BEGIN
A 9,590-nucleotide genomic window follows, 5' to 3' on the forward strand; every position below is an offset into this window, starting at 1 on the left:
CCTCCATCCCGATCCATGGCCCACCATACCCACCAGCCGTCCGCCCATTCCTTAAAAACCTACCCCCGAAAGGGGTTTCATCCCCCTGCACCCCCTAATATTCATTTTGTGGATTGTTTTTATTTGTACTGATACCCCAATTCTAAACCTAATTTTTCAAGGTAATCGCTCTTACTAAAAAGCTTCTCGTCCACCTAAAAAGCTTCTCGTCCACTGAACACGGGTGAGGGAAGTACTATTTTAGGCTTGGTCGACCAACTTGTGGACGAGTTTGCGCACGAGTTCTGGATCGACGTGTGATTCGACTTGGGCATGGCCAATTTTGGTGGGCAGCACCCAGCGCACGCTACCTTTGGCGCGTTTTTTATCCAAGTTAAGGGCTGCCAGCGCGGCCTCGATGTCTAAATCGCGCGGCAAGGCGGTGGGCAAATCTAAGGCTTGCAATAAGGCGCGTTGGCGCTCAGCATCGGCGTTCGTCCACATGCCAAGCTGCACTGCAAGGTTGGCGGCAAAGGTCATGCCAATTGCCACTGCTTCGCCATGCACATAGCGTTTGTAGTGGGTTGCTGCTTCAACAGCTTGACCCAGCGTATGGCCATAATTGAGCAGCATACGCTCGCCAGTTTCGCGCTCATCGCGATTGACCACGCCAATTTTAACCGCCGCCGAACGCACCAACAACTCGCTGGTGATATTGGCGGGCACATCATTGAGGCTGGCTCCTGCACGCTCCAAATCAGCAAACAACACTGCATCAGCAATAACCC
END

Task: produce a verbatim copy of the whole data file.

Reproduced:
A 9,590-nucleotide genomic window follows, 5' to 3' on the forward strand; every position below is an offset into this window, starting at 1 on the left:
CCTCCATCCCGATCCATGGCCCACCATACCCACCAGCCGTCCGCCCATTCCTTAAAAACCTACCCCCGAAAGGGGTTTCATCCCCCTGCACCCCCTAATATTCATTTTGTGGATTGTTTTTATTTGTACTGATACCCCAATTCTAAACCTAATTTTTCAAGGTAATCGCTCTTACTAAAAAGCTTCTCGTCCACCTAAAAAGCTTCTCGTCCACTGAACACGGGTGAGGGAAGTACTATTTTAGGCTTGGTCGACCAACTTGTGGACGAGTTTGCGCACGAGTTCTGGATCGACGTGTGATTCGACTTGGGCATGGCCAATTTTGGTGGGCAGCACCCAGCGCACGCTACCTTTGGCGCGTTTTTTATCCAAGTTAAGGGCTGCCAGCGCGGCCTCGATGTCTAAATCGCGCGGCAAGGCGGTGGGCAAATCTAAGGCTTGCAATAAGGCGCGTTGGCGCTCAGCATCGGCGTTCGTCCACATGCCAAGCTGCACTGCAAGGTTGGCGGCAAAGGTCATGCCAATTGCCACTGCTTCGCCATGCACATAGCGTTTGTAGTGGGTTGCTGCTTCAACAGCTTGACCCAGCGTATGGCCATAATTGAGCAGCATACGCTCGCCAGTTTCGCGCTCATCGCGATTGACCACGCCAATTTTAACCGCCGCCGAACGCACCAACAACTCGCTGGTGATATTGGCGGGCACATCATTGAGGCTGGCTCCTGCACGCTCCAAATCAGCAAACAACACTGCATCAGCAATAACCC